Extinction (Forgotten Realms: R.A. Salvatore's War of the Spider, Book 4) - Lisa Smedman

So far in this series, there were three books by three different authors, who largely seemed transparent in their authorial voice-- in other words, this seemed like any other RA Salvatore series. The word I was most associating with the series was "outsourcing" --i.e. Famous Writer comes up with the story but can't be bothered to actually type it out...

 

Never once, did the "F" word even cross my mind during the first three novels. Chapter one of the fourth novel, it started to smell.... It started to smell like... FANFICTION.

 

You know how when you're flipping channels on the TV and come across a soap opera, and you don't even have to hear any dialogue to know that it's a soap opera? Something about the lighting, the music, the camerawork just clues you in to the fact that it's a soap opera. Now, serious film and tv students could probably tell you exactly what's going on, but it doesn't matter. There are unconscious signifiers. ...and this book stank of fanfiction.

 

"But wait-- this character has this AMAZING magical doohickey/ability/personality quirk that they've TOTALLY had all along, but I just mentioned for the first time here in the first chapter of the fourth book..." Not once, not twice, but about ten times in the first few chapters of the book.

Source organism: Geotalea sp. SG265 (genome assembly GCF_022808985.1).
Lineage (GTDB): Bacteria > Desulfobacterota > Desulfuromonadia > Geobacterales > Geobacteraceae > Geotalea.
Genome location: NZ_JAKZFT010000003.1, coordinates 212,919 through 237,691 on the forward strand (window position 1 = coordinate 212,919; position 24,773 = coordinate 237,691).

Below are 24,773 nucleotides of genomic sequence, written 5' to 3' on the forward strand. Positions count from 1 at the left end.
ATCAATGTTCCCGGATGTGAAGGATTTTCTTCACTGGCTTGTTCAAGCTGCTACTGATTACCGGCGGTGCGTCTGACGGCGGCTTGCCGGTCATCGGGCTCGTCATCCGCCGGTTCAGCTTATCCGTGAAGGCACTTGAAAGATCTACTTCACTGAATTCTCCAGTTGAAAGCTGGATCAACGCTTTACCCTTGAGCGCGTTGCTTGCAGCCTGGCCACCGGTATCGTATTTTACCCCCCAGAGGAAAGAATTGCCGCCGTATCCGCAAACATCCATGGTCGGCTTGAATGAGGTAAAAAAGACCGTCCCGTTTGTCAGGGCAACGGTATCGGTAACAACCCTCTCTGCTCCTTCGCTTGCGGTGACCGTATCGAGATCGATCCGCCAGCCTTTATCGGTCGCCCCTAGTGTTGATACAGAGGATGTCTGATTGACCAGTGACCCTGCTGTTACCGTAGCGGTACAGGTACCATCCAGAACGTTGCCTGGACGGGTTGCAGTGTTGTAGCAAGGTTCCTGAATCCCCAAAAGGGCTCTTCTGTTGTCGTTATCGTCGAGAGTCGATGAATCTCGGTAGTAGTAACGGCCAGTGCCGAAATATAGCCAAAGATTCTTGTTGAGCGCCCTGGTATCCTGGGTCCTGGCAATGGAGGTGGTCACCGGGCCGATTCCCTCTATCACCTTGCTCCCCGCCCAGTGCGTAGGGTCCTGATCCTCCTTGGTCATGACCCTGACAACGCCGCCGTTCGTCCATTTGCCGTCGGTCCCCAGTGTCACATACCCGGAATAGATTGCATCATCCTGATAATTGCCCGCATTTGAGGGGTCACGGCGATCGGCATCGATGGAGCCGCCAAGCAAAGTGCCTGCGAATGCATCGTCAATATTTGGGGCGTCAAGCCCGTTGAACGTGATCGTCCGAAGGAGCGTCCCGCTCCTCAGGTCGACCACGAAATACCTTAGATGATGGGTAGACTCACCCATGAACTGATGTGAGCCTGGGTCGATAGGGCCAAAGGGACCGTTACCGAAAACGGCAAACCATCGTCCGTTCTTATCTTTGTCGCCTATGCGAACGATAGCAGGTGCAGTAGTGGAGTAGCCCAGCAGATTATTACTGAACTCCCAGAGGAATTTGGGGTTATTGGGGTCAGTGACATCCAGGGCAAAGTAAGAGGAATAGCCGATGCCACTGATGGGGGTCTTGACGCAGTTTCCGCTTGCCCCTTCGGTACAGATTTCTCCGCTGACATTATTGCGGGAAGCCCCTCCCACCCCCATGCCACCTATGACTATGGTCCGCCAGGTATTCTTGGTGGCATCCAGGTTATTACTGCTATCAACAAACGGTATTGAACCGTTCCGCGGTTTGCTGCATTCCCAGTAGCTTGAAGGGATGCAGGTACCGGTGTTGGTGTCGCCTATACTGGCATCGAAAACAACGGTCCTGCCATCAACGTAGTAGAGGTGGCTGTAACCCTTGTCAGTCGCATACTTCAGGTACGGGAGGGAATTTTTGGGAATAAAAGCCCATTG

Also, there were some weird continuity things... towards the end of book three, the characters traveled through a magical portal (of course they did), and upon emerging, commented that of course they'd be able to return because the portal works both ways (whatever), but right away in book four, our noble author informs us "too bad we came back to this dumb portal because it's one-way and we can't get back" ... grrrr.

 

...anyways, I felt like as the book went on, the incongruities were less jarring and the flow of the series returned. Still, though, this is definitely the weak point in the series' storytelling.

 

I don't know. Maybe this author would be okay with her own story and her own characters, but in this setting, Smedman was a poor choice.